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Taking Care of Mom
by Win and Bill Sweet

          The airplane taxis down the runway for take-off and the voice of the stewardess fills the cabin. As she describes the various safety features of the aircraft, she says, "Should there be a loss of cabin pressure, an oxygen mask will appear in front of you. . . If you are traveling with a child, put on your mask first and then assist the child."

          This safety instruction is a perfect example of an application of the principle of Enlightened Self-interest: If the adult has taken care of her or his needs so as to be functioning well, that adult is in a position to be effective on behalf of the child. We discovered in our family, that when we took time, energy, and money to have our own fun, nourishment, and space, the household atmosphere was lighter and more joyous.

          We all understand that in order to function well a person must have a proper balance of food, physical and mental rest, and exercise. Yet on a daily basis, mothers get the cultural message that in order to be good mothers they should be continually self-sacrificing. When the self is sacrificed, there is no self to be optimally effective. Every mother knows the dragged-out feeling, just barely making it from one task or demand to another. Some mothers wouldn't feel normal if they weren't dragging and feeling constantly pushed. A state of pressured exhaustion, however, is counterproductive to the goal of a positive, joyful experience in family life.

          Mothers are also pulled down by the intrusion of guilt, which is almost synonymous with motherhood in our culture. Mothers can translate guilt into myriad forms, "I'm not cooking enough," "The house is never as clean as it should be," "I spend too much money to keep the household running well," "I didn't get enough done today," "The kids were cranky today; Jason got a C in spelling; I'm a terrible mother." This attitude, which is based on fear, has deep cultural roots spanning back for centuries and affects every mother today. Donna shared with us during a telephone call, "It's an odd day. I don't feel guilty for a change. But I'm beginning to feel guilty because I don't feel guilty." Moms who take time to take care of themselves are especially susceptible to a sense of guilt.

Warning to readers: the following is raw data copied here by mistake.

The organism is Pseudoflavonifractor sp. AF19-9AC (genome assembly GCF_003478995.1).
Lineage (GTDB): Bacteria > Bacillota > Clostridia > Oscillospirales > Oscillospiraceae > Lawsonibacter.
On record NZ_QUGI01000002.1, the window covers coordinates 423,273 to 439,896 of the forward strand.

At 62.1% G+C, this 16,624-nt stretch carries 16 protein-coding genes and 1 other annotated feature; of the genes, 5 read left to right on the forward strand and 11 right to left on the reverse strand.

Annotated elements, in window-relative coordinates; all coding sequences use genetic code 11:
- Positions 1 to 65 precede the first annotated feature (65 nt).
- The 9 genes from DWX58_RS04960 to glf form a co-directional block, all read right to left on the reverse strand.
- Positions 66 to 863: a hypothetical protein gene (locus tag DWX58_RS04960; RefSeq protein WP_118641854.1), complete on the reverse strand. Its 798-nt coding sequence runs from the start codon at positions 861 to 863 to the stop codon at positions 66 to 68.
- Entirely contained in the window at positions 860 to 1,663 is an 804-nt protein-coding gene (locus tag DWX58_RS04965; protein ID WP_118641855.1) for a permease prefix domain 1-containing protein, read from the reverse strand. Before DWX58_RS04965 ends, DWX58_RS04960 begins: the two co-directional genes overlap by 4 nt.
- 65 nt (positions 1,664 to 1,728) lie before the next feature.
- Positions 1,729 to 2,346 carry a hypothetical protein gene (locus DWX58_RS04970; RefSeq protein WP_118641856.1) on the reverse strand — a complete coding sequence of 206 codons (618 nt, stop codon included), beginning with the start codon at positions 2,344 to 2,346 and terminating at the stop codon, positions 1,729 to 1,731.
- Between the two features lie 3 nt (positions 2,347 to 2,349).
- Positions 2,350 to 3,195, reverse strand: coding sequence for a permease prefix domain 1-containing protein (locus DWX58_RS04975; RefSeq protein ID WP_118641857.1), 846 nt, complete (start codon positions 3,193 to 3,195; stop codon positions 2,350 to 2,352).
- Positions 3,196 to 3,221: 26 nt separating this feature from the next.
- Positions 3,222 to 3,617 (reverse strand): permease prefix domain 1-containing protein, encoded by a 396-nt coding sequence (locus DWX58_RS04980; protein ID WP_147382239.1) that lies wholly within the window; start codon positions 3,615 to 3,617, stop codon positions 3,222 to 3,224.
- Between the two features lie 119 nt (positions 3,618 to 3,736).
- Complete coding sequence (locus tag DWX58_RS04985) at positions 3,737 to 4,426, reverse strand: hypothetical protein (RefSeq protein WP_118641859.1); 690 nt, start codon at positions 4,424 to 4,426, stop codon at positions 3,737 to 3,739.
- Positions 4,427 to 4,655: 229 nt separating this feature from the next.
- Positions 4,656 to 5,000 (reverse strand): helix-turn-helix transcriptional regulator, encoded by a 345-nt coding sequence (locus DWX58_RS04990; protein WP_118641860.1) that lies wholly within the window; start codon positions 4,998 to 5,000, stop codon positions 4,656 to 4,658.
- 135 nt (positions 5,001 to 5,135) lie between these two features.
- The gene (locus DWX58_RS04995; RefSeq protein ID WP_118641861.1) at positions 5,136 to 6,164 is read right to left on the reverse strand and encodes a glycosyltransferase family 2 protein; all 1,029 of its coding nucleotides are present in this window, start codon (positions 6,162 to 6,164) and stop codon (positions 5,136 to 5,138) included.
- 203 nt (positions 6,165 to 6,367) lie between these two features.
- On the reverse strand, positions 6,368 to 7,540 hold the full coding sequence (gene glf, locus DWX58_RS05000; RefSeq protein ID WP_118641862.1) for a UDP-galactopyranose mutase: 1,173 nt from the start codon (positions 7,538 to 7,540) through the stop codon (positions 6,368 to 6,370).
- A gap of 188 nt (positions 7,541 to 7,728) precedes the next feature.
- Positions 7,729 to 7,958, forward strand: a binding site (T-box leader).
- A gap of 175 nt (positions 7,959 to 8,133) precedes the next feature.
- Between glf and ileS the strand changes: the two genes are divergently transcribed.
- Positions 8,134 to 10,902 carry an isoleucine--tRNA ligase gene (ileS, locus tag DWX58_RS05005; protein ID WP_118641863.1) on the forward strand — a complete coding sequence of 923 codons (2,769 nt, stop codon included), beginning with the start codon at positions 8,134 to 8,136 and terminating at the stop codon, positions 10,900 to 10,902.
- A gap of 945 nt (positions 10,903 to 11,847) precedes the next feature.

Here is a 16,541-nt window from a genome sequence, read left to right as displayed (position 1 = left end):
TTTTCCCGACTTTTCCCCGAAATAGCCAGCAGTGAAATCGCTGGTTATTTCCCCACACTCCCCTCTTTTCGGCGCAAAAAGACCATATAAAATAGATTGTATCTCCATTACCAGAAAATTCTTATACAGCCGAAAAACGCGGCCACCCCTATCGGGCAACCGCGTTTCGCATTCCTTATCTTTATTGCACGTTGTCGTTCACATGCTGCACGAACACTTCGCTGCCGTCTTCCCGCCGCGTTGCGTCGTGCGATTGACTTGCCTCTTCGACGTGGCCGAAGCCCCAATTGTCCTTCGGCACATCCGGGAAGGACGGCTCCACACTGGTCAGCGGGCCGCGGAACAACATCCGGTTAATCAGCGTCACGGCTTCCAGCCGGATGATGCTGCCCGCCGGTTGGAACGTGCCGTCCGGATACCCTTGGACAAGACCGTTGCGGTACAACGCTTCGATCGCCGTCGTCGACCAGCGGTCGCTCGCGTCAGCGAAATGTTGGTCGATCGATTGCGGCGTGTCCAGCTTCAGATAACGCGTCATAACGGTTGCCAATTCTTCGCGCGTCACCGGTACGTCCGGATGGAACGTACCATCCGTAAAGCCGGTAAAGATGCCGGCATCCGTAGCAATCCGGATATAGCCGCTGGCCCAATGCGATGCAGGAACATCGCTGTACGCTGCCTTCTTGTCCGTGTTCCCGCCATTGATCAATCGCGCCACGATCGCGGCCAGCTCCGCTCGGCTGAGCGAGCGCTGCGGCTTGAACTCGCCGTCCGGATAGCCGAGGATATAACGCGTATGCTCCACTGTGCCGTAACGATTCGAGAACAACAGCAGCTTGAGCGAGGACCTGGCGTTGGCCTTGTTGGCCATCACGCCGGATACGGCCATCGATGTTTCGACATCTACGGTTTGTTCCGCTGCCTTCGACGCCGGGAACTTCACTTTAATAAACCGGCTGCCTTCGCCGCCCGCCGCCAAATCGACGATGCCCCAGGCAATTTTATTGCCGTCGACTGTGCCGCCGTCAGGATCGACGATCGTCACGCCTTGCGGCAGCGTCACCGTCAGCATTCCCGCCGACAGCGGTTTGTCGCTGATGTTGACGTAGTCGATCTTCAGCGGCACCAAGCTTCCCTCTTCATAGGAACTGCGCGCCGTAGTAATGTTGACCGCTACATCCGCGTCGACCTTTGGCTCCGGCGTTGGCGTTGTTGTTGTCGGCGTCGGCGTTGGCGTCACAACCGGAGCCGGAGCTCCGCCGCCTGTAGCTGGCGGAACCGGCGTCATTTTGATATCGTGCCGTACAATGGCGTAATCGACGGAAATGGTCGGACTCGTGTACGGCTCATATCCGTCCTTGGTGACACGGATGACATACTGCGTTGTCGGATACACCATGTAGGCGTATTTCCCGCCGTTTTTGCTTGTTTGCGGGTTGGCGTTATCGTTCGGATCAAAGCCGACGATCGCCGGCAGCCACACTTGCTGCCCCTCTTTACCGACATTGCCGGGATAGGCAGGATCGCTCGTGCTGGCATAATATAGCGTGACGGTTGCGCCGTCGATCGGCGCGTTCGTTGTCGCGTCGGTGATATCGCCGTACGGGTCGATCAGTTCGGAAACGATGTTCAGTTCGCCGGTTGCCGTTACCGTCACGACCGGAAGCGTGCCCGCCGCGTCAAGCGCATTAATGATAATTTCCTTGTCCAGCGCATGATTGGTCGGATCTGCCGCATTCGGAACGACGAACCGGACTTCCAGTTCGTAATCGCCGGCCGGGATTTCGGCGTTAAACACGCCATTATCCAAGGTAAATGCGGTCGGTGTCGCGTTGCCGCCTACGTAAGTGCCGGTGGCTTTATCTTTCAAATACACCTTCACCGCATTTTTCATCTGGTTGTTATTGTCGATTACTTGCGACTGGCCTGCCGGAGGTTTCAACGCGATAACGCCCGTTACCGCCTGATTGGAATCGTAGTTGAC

Fearlessly take strong and positive steps toward breaking cultural patterns concerning the roles, responsibilities, and value of Mom in order to establish a joyful atmosphere in your home. This atmosphere of joy will naturally include an assumption that taking care of Mom is high on the list of priorities. Then, in that atmosphere, the family life together is much more likely to be healthy, happy, and harmonious.

          How many budgets include a category for nourishment and growth for Mom and the marriage? Unfortunately, not many. But in fact, that's like expecting to fix dinner without buying any groceries. Just as you make out a grocery list, get into the habit each month of planning activities and intervals of nourishment and growth for Mom and the marriage. Some ideas from other families for taking care of Mom are: a sitter comes one afternoon or one day a week, Dad takes the kids out on Saturday, Mom and Dad have a date once a week and a weekend away every few months, Mom doesn't cook dinner once a week, relatives or friends keep the children overnight.

          One of our friends, who is a single mom, shared this with us: "When my children were younger, I always neglected taking care of myself. All the income I made went to the children and their needs. Later, when I began to budget money for my own needs, they seemed to feel more secure and their respect for me and for themselves grew. The children's quality of life rose as mine did." Practicing Enlightened Self-interest benefits everyone.

          Win: During the years we had school at home, the family had breakfast, sent Dad off to work, and then I figuratively put a "Do Not Disturb" sign on my bedroom door for an hour or so. The children could do as they pleased, but could not disturb me unless the house caught fire. I used my hour to read, write in my journal, sleep, sit quietly with a cup of tea, do a little sketching, lounge in the sun—whatever was the most fun and nourishing for me. I enjoyed a nice renewing time. This gave all of us space and worked very well because, if I weren't rested and nourished, the children would be negatively affected.

          You may throw up your hands and wail, "There's no time, energy, or money left over for taking care of Mom." But Moms who practice Enlightened Self-interest find that in catching the vision and shifting priorities, some former necessities that gobbled up time, energy, and money are really not so necessary. The first step is to boldly catch the vision that Mom must have time for rest and renewal in order for the entire family to function well. The next step is for you and your family to shift priorities to bring this vision to reality.

          Make taking care of Mom a necessity, and therefore, a high priority in your family's plans. This shift creates the all-important key family element: a rested, refreshed, and therefore, an effective Mom. Family joy naturally follows.  

 

 

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